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[whitespace] leaf blowers
Christopher Gardner

With public health, the environment, peace and quiet--and now race--thrown into the mix, the leaf-blower debate proves there's no argument that can't be blown out of proportion to support special interests in the late 20th century. And when the dust settles on the state's noisy debate, the sound will echo for miles.

By Will Harper

AS PETER GRAVES SHUFFLES UP to the witness table, people point and whisper. It really is him.

He looks fit, dressed casually but tastefully in an olive long-sleeve shirt and chinos. He isn't as svelte as during his days on Mission Impossible, but he looks good for a 73-year-old.

Questions race through my mind as I ponder the back of his trademark silver mop-top:

Should I ask him for an autograph? Is that his real hair? And what the hell is Peter Graves doing here today in Room 444 of the state Capitol at an arid meeting of the Assembly Local Government Committee?

Graves and his wife, Joan--a dainty woman dressed in perfectly matching red jacket and pumps and a pearl necklace, her age successfully hidden under layers of foundation and black hair dye--have flown up from Los Angeles to speak out against a bill threatening a new local ordinance the couple passionately supports.

Leaning into the microphone, Graves delivers his message to a handful of legislators seated behind the dais: Home rule must remain supreme, he says.

Just as Graves is about to excuse himself, baby-faced lawmaker Steve Baldwin interjects.

"Mr. Graves," Baldwin ventures, "what if a city tried to ban the voting rights of African Americans?" In extreme situations like this, Baldwin continues, shouldn't the state intervene in local affairs?

Graves pauses, appearing to give careful, almost academic consideration to Baldwin's question. "There may be some cases," he acknowledges at last, reluctantly, "but this isn't one of them. Your question to me seems esoteric."

Having delivered this pronouncement, Graves' face looks flushed as he returns to his seat. His every step is followed by a chorus of stares--not just the awestruck eyes of his fans, but also hard frowns of resentment.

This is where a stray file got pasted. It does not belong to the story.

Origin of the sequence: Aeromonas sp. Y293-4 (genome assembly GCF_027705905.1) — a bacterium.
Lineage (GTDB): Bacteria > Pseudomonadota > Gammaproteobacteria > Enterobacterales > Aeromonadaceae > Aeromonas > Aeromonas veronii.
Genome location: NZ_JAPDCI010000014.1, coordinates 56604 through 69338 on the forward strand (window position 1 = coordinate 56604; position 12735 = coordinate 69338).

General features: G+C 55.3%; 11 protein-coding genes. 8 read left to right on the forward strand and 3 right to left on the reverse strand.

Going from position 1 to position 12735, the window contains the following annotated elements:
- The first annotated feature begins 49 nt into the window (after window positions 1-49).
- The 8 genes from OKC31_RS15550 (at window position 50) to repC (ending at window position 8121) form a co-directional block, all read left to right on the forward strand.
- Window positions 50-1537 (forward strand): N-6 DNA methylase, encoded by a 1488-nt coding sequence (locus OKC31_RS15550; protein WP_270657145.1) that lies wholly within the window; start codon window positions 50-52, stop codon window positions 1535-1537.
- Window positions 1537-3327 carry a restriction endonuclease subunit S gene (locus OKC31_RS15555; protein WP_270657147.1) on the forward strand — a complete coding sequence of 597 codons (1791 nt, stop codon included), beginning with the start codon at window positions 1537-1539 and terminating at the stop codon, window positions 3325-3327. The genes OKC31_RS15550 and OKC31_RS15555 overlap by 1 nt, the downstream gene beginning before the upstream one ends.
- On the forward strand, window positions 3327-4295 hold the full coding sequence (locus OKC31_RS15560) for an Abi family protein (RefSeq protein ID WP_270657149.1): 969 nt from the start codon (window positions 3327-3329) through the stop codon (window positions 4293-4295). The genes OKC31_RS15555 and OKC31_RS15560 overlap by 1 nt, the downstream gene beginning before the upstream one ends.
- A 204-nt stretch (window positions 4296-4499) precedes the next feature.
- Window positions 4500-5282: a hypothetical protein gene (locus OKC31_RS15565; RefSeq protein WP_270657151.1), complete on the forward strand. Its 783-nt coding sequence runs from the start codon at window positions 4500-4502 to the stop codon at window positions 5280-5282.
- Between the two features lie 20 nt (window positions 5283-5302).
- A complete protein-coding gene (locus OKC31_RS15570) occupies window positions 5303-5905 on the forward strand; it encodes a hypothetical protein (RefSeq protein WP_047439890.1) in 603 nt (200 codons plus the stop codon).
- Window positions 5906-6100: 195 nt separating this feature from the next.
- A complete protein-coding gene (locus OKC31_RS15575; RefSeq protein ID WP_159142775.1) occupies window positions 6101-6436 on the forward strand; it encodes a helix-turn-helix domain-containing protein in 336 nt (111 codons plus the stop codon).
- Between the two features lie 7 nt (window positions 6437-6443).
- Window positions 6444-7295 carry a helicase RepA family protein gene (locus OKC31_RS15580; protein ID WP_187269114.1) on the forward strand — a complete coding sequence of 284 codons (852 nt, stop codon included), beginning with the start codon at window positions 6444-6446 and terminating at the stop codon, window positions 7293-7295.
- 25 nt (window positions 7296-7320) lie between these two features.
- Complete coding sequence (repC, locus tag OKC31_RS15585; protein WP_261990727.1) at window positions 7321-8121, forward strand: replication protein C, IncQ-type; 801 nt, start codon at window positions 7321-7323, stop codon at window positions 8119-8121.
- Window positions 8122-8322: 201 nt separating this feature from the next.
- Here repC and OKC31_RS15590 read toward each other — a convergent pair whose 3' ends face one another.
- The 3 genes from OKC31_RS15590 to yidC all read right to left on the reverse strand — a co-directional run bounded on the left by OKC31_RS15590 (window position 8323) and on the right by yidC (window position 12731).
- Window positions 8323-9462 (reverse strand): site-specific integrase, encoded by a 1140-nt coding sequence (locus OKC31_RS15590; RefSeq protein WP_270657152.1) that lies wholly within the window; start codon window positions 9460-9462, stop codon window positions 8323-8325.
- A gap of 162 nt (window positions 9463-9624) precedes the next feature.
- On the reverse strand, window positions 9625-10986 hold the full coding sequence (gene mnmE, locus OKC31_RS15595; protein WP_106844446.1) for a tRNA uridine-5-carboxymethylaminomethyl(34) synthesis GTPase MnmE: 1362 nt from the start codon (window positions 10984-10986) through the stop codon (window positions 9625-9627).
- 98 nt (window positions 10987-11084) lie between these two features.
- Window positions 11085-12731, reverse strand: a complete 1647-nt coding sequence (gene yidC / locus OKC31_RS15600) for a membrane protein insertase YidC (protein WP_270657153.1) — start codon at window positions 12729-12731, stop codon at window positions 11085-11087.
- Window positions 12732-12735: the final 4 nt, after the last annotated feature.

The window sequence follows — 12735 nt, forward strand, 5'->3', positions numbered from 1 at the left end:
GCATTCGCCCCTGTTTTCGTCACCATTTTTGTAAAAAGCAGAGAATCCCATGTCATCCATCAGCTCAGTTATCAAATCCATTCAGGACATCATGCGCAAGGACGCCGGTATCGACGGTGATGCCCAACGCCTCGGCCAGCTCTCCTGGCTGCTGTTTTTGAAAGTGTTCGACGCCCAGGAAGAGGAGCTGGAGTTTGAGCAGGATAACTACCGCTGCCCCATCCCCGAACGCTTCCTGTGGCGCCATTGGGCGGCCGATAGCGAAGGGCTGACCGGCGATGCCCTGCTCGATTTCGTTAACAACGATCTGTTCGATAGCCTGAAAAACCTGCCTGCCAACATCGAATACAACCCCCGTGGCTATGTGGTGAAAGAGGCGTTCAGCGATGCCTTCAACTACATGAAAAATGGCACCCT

Two dozen or so immigrant Mexican laborers in dirt-stained baseball caps sitting in the spectator seats couldn't look more disgusted. They have come all the way from the suburbs of California to the capital to attend this hearing. One of them, I learn later, has even participated in a hunger strike to protest the ordinance that Graves and other members of the entertainment industry such as Tony Danza and Meredith Baxter have turned into a cause célèbre.

"You should win the award for Hypocrite of the Year," one Latino activist snarls at the famous couple.

By now it seems obvious that the issue being contemplated in Room 444 this July day must be of great import. It has attracted celebrity spokespeople, inspired a hunger strike and even been compared to revoking voting rights for black Americans.

The issue at hand: leaf blowers. Or, to be more precise, the city-by-city banning of noise-blasting gas-powered leaf blowers, and the desire of their fans to nip in the bud any future municipal insurrections against them.

Ever since they were introduced in the United States more than two decades ago, leaf blowers have inspired loud protests. But never has the rhetoric risen to these decibels.

This isn't just about noise anymore. It's about race, class, the unemployment rate, civil rights, public health, the environment and the overarching human need of the late 20th century: sanity.